Ronnie Wood

The Rolling Stones bassist is the only member of the iconic band to be inducted into the Rock Hall twice. Wood's first induction came with the Stones in 1989, and his second was decades later, when he was also brought in for his role with Faces, alongside fellow two-time inductee Rod Stewart.

Crosby, Stills & Nash

Crosby, Stills & Nash is another beloved band in which every member has been inducted into the Rock Hall twice. David Crosby was the first of the bunch to be inducted, as part of The Byrds back in 1991. Stephen Stills received both his inductions on the same night in 1997 (a first!), as both a member of Buffalo Springfield and Crosby, Stills & Nash. Following CSN's admittance, Graham Nash didn't receive his second induction until 2010, when the Hollies received the honor.

Jeff Beck

It's hard to believe that, over time, the Yardbirds counted three of the most famous guitarists ever among its ranks. (We're referring, of course, to Eric Clapton, Jimmy Page and Jeff Beck). Beck was inducted as part of the band in 1992, and later received a nod for his solo work in 2009, when he was inducted by none other than Page.

Sammy Strain

The R&B singer received inductions in 2005, for his work with the iconic band the O'Jays, and in 2009, for his time with the 1960s soul group Little Anthony and the Imperials.

Johnny Carter

R&B and doo-wop vocalist Johnny Carter was inducted as a member of two different 1960s groups, in 2001 and 2004, respectively: The Flamingos, which he was a founding member of, and The Dells.

Michael Jackson

Considering how young he started in the music biz, it shouldn't be a surprise that Michael Jackson has been inducted into the Rock Hall a couple times. First, he made it in as a member of the Jackson Five, in 1997; then, the Thriller hitmaker was inducted again, in 2001, for his solo work.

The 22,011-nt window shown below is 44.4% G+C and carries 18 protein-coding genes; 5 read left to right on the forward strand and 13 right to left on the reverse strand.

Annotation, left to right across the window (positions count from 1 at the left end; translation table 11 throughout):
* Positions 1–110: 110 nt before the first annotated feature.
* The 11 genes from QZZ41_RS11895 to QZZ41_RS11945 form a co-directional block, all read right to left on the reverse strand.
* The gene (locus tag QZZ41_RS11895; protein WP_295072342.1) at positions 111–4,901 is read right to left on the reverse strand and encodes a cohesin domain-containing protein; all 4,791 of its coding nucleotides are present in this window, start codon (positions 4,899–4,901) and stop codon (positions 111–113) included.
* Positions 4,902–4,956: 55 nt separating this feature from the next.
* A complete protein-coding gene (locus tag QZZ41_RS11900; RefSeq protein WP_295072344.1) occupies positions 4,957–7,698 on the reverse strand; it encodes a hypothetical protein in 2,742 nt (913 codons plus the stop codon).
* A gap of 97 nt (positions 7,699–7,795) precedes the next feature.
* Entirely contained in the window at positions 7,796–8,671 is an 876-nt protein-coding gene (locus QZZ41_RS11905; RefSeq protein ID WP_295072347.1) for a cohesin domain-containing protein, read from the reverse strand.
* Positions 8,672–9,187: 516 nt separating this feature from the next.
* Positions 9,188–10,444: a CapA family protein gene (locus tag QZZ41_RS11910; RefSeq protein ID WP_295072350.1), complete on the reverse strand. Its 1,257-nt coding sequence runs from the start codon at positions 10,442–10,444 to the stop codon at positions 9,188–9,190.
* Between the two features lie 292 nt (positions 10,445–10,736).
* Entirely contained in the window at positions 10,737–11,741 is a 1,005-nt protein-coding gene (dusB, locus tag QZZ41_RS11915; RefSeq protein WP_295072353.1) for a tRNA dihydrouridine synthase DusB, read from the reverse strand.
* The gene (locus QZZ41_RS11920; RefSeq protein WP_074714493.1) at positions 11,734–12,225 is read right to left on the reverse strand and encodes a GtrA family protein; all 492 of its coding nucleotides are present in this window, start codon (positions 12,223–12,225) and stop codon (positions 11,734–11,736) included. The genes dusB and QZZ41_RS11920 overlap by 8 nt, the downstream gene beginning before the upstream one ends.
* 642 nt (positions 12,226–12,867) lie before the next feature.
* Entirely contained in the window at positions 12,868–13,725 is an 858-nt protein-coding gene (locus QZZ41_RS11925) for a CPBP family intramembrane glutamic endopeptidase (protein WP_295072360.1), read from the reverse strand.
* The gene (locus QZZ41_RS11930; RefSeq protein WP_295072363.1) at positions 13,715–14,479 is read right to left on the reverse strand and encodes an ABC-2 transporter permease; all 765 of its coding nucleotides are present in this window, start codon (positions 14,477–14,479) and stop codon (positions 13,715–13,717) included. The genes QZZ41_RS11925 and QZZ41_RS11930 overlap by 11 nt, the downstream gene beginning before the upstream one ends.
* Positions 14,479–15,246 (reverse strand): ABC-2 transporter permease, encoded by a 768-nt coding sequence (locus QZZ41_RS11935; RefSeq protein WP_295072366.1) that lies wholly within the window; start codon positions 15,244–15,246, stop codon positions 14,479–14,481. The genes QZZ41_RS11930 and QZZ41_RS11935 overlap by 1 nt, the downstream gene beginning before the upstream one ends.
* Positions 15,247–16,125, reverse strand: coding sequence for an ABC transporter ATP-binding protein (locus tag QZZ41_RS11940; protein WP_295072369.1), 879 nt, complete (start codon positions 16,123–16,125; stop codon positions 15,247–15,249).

Paul Simon

The Graceland singer's solo career is just as storied and influential as his work in the cherished folk duo Simon and Garfunkel, who were inducted in 1990. Simon was then honored for his material apart from Art Garfunkel in 2001.

Eric Clapton

Believe it or not, Eric Clapton has actually pulled off a hat trick. That's right, he's been inducted into the Rock Hall three separate times. First, he flew in with the Yardbirds in 1992, then he returned with Cream in 1993 and, finally, he was recognized a third time in 2000, for his solo stuff.

Curtis Mayfield

The Super Fly singer-songwriter and producer was first inducted into the Hall in 1991 as a member of The Impressions, and then again for his solo work in 1999, shortly before his death that same year.

Neil Young

While Neil Young may not have been included in the Crosby, Stills & Nash induction for his work in the Crosby, Stills, Nash & Young iteration of the supergroup, Young was still present at the 1997 induction as part of Buffalo Springfield. And by then, he'd already been honored for his solo career a couple of year earlier, in 1995.

Jimmy Page

Like Beck and Clapton, the Led Zeppelin mastermind received his first induction in 1992 with the Yardbirds, and was honored by the Hall again in 1995, as a member of the mighty Zeppelin.

Clyde McPhatter

Both of Clyde McPhatter's inductions came posthumously, as the soul singer died in 1972 at 39 years old. He was honored for his solo career in 1987, and then again the following year, in 1988, for his work with the Drifters. He was the first person ever to be inducted into the Rock and Roll Hall of Fame multiple times.